For the computation of meaningful identity disclosure risk, we used an acceptable risk threshold value of 0.09 to be consistent with values proposed by large data custodians and have been suggested by the European Medicines Agency and Health Canada for the public release of clinical trial data (
This study was approved by the CHEO Research Institute Research Ethics Board, protocol numbers 20/31X and 20/73X.
The meaningful identity disclosure risk assessment results according to equation (11) for the Washington hospital discharge data are shown in
The risk result on the real dataset is consistent with the empirical attack results [
The results for the synthetic Canadian COVID19 case data are also below the threshold by about 10 times, and 4 times below risk values for the real data, although the original data has a risk value that is also below the threshold.
However, it is clear that the synthetic datasets demonstrate a significant reduction in meaningful identity disclosure risk compared to the original real dataset.
Overall meaningful identity disclosure risk results. (The italicized values are the maximum risk values.)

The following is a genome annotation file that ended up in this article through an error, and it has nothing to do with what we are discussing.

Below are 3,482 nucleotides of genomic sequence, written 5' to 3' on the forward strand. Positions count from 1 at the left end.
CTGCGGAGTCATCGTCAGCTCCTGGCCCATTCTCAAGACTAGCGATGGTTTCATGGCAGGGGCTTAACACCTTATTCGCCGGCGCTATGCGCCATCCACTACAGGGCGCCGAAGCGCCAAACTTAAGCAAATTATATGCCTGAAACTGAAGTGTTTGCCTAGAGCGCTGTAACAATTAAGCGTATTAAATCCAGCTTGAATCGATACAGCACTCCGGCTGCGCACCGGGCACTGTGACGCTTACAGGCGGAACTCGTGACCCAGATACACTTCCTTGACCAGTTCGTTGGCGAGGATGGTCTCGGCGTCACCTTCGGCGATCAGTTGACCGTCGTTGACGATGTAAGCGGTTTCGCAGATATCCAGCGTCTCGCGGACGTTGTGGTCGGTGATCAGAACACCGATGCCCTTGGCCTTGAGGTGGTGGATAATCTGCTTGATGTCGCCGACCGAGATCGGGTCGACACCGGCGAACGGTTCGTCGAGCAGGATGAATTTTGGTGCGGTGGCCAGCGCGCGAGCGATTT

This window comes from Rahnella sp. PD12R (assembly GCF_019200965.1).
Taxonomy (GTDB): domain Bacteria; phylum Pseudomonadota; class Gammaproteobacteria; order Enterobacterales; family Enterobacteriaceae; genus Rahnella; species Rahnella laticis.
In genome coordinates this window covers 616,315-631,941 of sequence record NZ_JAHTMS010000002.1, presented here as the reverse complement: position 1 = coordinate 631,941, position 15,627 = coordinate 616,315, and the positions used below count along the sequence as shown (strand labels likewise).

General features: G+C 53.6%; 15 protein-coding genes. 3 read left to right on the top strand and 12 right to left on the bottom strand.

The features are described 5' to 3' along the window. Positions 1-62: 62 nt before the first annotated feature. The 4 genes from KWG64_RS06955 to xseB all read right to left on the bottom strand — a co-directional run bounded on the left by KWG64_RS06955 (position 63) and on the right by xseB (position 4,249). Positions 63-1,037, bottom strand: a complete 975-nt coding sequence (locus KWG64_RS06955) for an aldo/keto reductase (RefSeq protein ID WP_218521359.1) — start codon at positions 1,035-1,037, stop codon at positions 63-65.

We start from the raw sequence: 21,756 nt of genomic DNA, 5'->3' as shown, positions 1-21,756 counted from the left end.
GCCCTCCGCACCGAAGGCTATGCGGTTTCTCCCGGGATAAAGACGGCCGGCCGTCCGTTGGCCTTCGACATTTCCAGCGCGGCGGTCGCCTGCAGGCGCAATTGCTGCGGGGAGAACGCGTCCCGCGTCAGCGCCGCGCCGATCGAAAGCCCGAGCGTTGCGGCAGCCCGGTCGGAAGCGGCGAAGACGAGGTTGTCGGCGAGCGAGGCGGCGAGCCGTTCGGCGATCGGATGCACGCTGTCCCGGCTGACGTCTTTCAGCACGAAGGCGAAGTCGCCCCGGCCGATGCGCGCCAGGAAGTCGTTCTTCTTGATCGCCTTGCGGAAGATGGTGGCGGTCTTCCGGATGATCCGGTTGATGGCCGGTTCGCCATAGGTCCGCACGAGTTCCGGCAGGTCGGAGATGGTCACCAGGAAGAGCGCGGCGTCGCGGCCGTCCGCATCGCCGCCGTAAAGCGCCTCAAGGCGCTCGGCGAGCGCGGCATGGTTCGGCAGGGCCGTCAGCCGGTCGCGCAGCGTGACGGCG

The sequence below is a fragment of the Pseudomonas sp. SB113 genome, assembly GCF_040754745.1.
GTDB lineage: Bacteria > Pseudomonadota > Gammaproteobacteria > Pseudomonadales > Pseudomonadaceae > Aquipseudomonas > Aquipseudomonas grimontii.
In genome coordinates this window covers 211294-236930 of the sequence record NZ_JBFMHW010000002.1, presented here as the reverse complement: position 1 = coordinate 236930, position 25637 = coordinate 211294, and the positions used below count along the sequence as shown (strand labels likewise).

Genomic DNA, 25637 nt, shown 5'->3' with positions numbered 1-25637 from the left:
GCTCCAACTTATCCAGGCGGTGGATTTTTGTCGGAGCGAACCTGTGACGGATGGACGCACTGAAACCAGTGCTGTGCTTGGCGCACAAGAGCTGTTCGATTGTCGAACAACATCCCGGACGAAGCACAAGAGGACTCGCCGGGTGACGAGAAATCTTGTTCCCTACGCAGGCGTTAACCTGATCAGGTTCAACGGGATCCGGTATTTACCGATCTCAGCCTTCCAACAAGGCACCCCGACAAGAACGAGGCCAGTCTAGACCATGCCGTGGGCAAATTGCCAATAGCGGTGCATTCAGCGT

Parameter  Synthetic data risk  Real data risk  

Populationtosample risk  Sampletopopulation risk  Populationtosample risk  Sampletopopulation risk 
Washington State Inpatient Database  0.00056 

0.016 

Canadian COVID19 cases  0.0043 

0.012 

The objective of this study was to develop and empirically test a methodology for the evaluation of identity disclosure risks for fully synthetic health data. This methodology builds on previous work on attribution risk for synthetic data to provide a comprehensive risk evaluation. It was then applied to a synthetic version of the Washington hospital discharge database and the Canadian COVID19 cases dataset.
We found that the meaningful identity disclosure risk was below the commonly used risk threshold of 0.09 between 4.5 times and 10 times. Note that this reduced risk level was achieved without implementing any security and privacy controls on the dataset, suggesting that the synthetic variant can be shared with limited controls in place. The synthetic data also had a lower risk than the original data by between 4 and 5 times.
These results are encouraging in that they provide strong empirical evidence to claims in the literature that the identity disclosure risks from fully synthetic data are low. Further tests and case studies are needed to add more weight to these findings and determine if they are generalizable to other types of datasets.